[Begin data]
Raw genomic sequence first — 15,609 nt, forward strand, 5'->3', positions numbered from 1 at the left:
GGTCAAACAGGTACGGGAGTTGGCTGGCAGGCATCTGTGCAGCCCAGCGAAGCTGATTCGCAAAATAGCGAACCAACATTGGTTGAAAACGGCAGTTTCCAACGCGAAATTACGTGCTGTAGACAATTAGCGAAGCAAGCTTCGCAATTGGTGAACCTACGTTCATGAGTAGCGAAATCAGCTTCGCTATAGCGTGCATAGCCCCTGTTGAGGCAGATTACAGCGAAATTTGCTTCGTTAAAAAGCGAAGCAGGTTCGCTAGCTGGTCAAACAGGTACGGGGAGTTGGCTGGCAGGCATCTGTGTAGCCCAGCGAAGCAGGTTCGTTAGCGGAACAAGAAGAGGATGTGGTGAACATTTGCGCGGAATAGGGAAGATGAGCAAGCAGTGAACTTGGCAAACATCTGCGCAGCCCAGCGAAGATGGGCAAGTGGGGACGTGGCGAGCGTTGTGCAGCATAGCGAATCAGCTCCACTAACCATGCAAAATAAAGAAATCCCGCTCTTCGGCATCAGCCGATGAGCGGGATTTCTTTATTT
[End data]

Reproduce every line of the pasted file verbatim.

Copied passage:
Raw genomic sequence first — 15,609 nt, forward strand, 5'->3', positions numbered from 1 at the left:
GGTCAAACAGGTACGGGAGTTGGCTGGCAGGCATCTGTGCAGCCCAGCGAAGCTGATTCGCAAAATAGCGAACCAACATTGGTTGAAAACGGCAGTTTCCAACGCGAAATTACGTGCTGTAGACAATTAGCGAAGCAAGCTTCGCAATTGGTGAACCTACGTTCATGAGTAGCGAAATCAGCTTCGCTATAGCGTGCATAGCCCCTGTTGAGGCAGATTACAGCGAAATTTGCTTCGTTAAAAAGCGAAGCAGGTTCGCTAGCTGGTCAAACAGGTACGGGGAGTTGGCTGGCAGGCATCTGTGTAGCCCAGCGAAGCAGGTTCGTTAGCGGAACAAGAAGAGGATGTGGTGAACATTTGCGCGGAATAGGGAAGATGAGCAAGCAGTGAACTTGGCAAACATCTGCGCAGCCCAGCGAAGATGGGCAAGTGGGGACGTGGCGAGCGTTGTGCAGCATAGCGAATCAGCTCCACTAACCATGCAAAATAAAGAAATCCCGCTCTTCGGCATCAGCCGATGAGCGGGATTTCTTTATTT